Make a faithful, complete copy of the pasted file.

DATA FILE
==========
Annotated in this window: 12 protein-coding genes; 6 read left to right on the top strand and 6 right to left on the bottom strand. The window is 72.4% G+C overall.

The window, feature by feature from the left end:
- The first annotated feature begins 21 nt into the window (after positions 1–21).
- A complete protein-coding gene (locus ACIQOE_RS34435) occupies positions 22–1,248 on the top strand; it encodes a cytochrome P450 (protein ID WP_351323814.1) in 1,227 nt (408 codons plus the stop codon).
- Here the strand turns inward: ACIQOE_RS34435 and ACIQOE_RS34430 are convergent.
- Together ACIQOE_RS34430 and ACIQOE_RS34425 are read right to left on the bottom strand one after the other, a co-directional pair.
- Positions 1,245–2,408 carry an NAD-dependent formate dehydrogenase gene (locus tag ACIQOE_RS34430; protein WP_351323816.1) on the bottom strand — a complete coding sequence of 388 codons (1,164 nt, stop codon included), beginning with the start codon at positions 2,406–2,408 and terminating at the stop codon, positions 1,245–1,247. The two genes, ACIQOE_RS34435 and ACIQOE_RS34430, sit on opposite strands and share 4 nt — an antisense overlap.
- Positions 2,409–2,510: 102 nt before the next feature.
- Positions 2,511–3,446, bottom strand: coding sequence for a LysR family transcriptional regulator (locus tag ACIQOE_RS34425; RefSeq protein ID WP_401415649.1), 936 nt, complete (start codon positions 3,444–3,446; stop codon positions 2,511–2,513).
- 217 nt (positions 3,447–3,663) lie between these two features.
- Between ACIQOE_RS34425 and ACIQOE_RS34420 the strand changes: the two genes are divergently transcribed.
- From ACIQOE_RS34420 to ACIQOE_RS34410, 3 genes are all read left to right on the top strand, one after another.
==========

Annotated in this window: 12 protein-coding genes; 6 read left to right on the top strand and 6 right to left on the bottom strand. The window is 72.4% G+C overall.

The window, feature by feature from the left end:
- The first annotated feature begins 21 nt into the window (after positions 1–21).
- A complete protein-coding gene (locus ACIQOE_RS34435) occupies positions 22–1,248 on the top strand; it encodes a cytochrome P450 (protein ID WP_351323814.1) in 1,227 nt (408 codons plus the stop codon).
- Here the strand turns inward: ACIQOE_RS34435 and ACIQOE_RS34430 are convergent.
- Together ACIQOE_RS34430 and ACIQOE_RS34425 are read right to left on the bottom strand one after the other, a co-directional pair.
- Positions 1,245–2,408 carry an NAD-dependent formate dehydrogenase gene (locus tag ACIQOE_RS34430; protein WP_351323816.1) on the bottom strand — a complete coding sequence of 388 codons (1,164 nt, stop codon included), beginning with the start codon at positions 2,406–2,408 and terminating at the stop codon, positions 1,245–1,247. The two genes, ACIQOE_RS34435 and ACIQOE_RS34430, sit on opposite strands and share 4 nt — an antisense overlap.
- Positions 2,409–2,510: 102 nt before the next feature.
- Positions 2,511–3,446, bottom strand: coding sequence for a LysR family transcriptional regulator (locus tag ACIQOE_RS34425; RefSeq protein ID WP_401415649.1), 936 nt, complete (start codon positions 3,444–3,446; stop codon positions 2,511–2,513).
- 217 nt (positions 3,447–3,663) lie between these two features.
- Between ACIQOE_RS34425 and ACIQOE_RS34420 the strand changes: the two genes are divergently transcribed.
- From ACIQOE_RS34420 to ACIQOE_RS34410, 3 genes are all read left to right on the top strand, one after another.